Quartzite and Porcelain Compared
Looking at materials used for countertop surfaces, you will find that there is a range of hardness represented. Some
materials register at the "soft" end of the spectrum while others, like the two mentioned in this article, weigh in
at the hard end of
the scale. In this article, we will consider some of the features these materials share as well as some they do not
as we explore
quartzite and porcelain compared.
As a natural stone, quartzite inherently possesses some specific qualities that are consistent with material that is
formed in nature. To summarize quartzite, we could say that quartzite is a very hard natural stone material that has
a high quartz content.
But to go a bit farther, we will look at its hardness and other properties. We will also consider how the
characteristics of this material translates into features and/or benefits.
Properties of Quartzite
As previously mentioned, quartzite is a very hard material. It is also a stone that, when installed as a countertop,
offers individuality from all other countertops. This is because a natural stone is 100% unique and even slabs cut
from the same mountain
will differ. As a result, it is recommended that shoppers select the exact stone to be used for fabrication.
The hardness of quartzite offers some benefits that are appealing to many consumers. For example, the durability of
a countertop is one feature that is affected by the hardness of the stone from which it is made. Because quartzite
is so hard, it is scratch
resistant. That is not to say that quartzite is scratch proof. However, scratch resistance goes a long way toward
keeping your surfaces looking their best; especially if they are polished.
Porcelain also has some very appealing properties itself. Some of these traits are the same ones that we talked
about regarding quartzite and some are different. One trait that is similar to that of quartzite is that porcelain
is extremely hard. In fact, procelain countertops require
diamond blades designed to cut ceramic material. And as
you might have
guessed, porcelain is very scratch resistant. Even though it is not a "natural" stone per se, it is a material that
is fashioned from ingredients that include natural materials.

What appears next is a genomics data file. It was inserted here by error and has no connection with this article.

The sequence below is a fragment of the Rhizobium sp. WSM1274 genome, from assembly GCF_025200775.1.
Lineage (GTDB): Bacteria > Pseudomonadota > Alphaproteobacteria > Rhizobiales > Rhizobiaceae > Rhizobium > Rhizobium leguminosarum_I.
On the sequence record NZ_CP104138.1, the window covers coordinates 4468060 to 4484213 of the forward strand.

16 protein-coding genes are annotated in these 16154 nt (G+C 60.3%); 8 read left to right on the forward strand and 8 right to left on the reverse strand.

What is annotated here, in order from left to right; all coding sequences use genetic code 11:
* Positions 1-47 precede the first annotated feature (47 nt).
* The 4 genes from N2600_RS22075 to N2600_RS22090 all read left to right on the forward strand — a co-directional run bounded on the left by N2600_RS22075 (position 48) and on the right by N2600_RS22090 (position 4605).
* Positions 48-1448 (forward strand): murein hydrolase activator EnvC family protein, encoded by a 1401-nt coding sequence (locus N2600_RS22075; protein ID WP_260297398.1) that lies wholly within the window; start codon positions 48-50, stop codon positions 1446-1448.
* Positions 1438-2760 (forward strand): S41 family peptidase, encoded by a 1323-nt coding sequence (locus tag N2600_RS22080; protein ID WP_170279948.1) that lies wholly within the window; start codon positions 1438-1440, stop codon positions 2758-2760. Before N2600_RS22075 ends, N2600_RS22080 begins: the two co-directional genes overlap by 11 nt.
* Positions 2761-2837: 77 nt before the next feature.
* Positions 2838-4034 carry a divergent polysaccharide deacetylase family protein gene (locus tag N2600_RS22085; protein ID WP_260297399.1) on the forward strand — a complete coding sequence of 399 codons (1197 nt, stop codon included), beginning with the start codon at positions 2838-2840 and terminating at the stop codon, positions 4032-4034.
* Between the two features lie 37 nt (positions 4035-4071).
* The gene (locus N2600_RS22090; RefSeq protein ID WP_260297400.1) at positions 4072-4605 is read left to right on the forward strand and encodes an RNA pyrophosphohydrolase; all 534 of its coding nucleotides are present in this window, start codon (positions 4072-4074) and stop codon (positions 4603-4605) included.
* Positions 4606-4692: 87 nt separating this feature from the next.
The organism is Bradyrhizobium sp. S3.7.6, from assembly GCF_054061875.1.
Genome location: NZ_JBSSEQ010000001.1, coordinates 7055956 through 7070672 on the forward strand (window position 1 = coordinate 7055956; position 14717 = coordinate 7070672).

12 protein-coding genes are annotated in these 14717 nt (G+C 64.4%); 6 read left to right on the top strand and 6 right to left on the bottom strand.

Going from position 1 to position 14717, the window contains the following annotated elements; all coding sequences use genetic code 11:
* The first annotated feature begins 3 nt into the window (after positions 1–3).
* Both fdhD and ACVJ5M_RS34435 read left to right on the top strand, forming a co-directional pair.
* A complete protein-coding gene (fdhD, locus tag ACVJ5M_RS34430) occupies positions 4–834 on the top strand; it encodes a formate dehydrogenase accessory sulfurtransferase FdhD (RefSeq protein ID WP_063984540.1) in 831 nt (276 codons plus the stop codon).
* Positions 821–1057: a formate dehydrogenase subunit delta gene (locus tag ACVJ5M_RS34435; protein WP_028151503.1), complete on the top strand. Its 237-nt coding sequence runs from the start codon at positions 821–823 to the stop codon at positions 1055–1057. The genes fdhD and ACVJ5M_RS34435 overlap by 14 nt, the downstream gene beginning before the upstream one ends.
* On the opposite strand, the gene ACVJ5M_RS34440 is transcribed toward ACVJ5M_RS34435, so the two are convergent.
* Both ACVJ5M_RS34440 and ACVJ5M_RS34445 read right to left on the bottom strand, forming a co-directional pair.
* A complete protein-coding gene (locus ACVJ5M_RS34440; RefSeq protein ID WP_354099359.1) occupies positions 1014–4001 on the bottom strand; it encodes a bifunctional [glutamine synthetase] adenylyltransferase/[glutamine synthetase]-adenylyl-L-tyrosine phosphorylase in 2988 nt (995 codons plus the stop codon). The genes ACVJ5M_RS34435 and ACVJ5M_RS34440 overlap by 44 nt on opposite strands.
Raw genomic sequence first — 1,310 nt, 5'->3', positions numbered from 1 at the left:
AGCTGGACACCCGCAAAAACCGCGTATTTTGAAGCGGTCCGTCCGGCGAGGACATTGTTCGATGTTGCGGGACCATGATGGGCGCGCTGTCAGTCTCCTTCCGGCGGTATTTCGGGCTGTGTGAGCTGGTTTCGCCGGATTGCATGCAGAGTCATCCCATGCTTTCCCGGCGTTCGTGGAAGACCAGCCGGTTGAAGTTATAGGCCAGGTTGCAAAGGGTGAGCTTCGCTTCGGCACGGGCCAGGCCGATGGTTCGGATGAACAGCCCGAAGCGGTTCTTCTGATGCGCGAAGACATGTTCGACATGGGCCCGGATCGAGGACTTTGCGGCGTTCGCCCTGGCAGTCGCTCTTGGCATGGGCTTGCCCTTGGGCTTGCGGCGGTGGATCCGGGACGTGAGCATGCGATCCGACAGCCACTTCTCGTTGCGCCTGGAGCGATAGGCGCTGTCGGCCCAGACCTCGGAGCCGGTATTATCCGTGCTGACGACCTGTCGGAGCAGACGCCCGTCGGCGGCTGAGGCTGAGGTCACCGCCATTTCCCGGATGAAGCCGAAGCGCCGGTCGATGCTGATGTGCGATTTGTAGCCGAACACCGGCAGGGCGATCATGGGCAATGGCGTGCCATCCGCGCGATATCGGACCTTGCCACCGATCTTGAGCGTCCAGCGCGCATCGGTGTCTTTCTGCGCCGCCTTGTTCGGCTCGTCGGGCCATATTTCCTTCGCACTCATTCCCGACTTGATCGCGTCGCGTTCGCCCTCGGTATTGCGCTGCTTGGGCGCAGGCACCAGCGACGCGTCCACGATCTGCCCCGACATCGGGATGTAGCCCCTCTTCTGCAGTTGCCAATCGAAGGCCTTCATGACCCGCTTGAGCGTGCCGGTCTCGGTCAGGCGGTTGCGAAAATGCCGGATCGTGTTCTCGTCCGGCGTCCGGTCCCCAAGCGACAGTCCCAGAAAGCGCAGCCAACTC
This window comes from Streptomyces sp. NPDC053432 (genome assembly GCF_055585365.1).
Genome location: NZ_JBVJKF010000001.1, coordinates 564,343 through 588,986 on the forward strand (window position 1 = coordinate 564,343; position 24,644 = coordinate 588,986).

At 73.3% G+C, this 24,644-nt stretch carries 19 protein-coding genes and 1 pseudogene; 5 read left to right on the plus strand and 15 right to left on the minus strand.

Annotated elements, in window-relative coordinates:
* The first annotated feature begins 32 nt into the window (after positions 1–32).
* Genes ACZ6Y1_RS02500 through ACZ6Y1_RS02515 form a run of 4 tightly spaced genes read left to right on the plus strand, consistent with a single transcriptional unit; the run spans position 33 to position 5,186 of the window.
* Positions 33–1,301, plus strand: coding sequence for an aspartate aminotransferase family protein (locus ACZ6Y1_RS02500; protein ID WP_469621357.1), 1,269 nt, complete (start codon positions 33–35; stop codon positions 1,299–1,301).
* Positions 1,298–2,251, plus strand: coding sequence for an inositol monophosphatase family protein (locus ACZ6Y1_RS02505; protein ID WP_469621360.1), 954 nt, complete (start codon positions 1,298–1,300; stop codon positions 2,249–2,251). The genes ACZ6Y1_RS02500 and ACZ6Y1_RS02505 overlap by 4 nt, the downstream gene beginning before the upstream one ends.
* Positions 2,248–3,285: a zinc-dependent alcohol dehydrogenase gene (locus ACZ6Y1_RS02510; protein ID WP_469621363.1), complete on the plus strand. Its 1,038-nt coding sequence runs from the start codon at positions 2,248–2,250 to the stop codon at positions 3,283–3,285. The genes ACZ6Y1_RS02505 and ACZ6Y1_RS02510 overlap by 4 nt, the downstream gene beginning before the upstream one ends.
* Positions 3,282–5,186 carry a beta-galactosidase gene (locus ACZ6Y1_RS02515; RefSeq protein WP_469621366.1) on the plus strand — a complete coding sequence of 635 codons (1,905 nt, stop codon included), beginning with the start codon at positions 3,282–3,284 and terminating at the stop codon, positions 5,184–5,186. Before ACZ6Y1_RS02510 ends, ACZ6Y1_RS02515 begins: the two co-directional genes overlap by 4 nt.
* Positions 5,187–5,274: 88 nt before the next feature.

The fact that porcelain is hard and durable makes it a great candidate for kitchen countertop surfaces. And in fact,
it is being used for such a purpose more and more. There are a number of manufacturers that produce
porcelain countertops for kitchens.
The hardness of porcelain and its durability along with the versatility and color selection make it a viable option.
Since we have already taken a look at both quartzite and porcelain, we won't spend a lot of time describing each
material. Rather, we will simply list some qualities and comment briefly on each material as it relates to that
quality. So let's get to it.
- Scratch Resistance: quartzite is scratch resistant because of its hardness of 7 on th Mohs scale of
Porcelain too is a very hard material that does not scratch easily.
- Color Selection: porcelain countertops are produced in a variety of colors and patterns. Because it is
a manufactured material, this is possible.
Quartzite is also available in a range of colors. However,
it differs in that the material
is not manufactured so slab selection becomes more important. Yet, the result is a completely unique countertop.
- Stain Resistance: quartzite is a natural stone that is inherently porous. Treating it with a stone
sealer can help the owner to defend against water based and oil based liquids that can stain it.
Porcelain is not a porous material
and therefore does not absorb stain-causing liquids. This does not mean that a porcelain countertop cannot
stain. It simply means that any foreign substance will stay on the surface where it is more easily treated.
- Availability: porcelain countertops are availlable to the degree that they are produced. That being
said, if you research porcelain countertops, you will likely find more than enough from which to choose.
Quartzite is quarried from
the earth and then cut into slabs. This material is becoming more and more popular for use as a countertop
material. However, there have been cases of
marble being sold under the quartzite label so be
sure to verify the slab before
- Heat Resistance: quartzite is formed through a natural process that includes high temperatures. As a
result, it is heat resistant.
Porcelain is manufactured using tremendous heat as well. Because of this,
it too is resistant to temperatures
that would be considered high in the household environment.
In the end it will come down to whether the one selecting the material prefers natural stone over manufactured
materials. There are reasons for having preferences to either material. But regardless of which material is chosen,
the result can be a long
lasting, durable countertop that performs well and goes with the design of the project.